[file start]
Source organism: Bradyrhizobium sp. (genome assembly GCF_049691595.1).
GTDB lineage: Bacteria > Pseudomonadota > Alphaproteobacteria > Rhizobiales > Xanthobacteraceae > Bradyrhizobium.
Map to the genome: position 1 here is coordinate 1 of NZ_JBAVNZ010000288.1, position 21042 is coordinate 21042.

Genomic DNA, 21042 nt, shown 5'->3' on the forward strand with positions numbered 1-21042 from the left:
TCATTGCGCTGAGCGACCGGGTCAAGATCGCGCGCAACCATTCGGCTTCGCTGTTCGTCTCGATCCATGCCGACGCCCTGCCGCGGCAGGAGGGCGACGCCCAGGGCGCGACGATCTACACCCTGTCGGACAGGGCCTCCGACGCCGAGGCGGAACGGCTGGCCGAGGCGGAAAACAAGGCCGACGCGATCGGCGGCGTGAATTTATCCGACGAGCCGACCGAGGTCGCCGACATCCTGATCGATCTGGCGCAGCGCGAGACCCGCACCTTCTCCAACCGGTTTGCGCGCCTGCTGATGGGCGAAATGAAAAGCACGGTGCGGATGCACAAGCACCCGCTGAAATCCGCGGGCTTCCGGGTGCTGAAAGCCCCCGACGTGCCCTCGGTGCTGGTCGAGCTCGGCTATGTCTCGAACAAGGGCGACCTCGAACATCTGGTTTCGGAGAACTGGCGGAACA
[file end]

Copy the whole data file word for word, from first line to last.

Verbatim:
Source organism: Bradyrhizobium sp. (genome assembly GCF_049691595.1).
GTDB lineage: Bacteria > Pseudomonadota > Alphaproteobacteria > Rhizobiales > Xanthobacteraceae > Bradyrhizobium.
Map to the genome: position 1 here is coordinate 1 of NZ_JBAVNZ010000288.1, position 21042 is coordinate 21042.

Genomic DNA, 21042 nt, shown 5'->3' on the forward strand with positions numbered 1-21042 from the left:
TCATTGCGCTGAGCGACCGGGTCAAGATCGCGCGCAACCATTCGGCTTCGCTGTTCGTCTCGATCCATGCCGACGCCCTGCCGCGGCAGGAGGGCGACGCCCAGGGCGCGACGATCTACACCCTGTCGGACAGGGCCTCCGACGCCGAGGCGGAACGGCTGGCCGAGGCGGAAAACAAGGCCGACGCGATCGGCGGCGTGAATTTATCCGACGAGCCGACCGAGGTCGCCGACATCCTGATCGATCTGGCGCAGCGCGAGACCCGCACCTTCTCCAACCGGTTTGCGCGCCTGCTGATGGGCGAAATGAAAAGCACGGTGCGGATGCACAAGCACCCGCTGAAATCCGCGGGCTTCCGGGTGCTGAAAGCCCCCGACGTGCCCTCGGTGCTGGTCGAGCTCGGCTATGTCTCGAACAAGGGCGACCTCGAACATCTGGTTTCGGAGAACTGGCGGAACA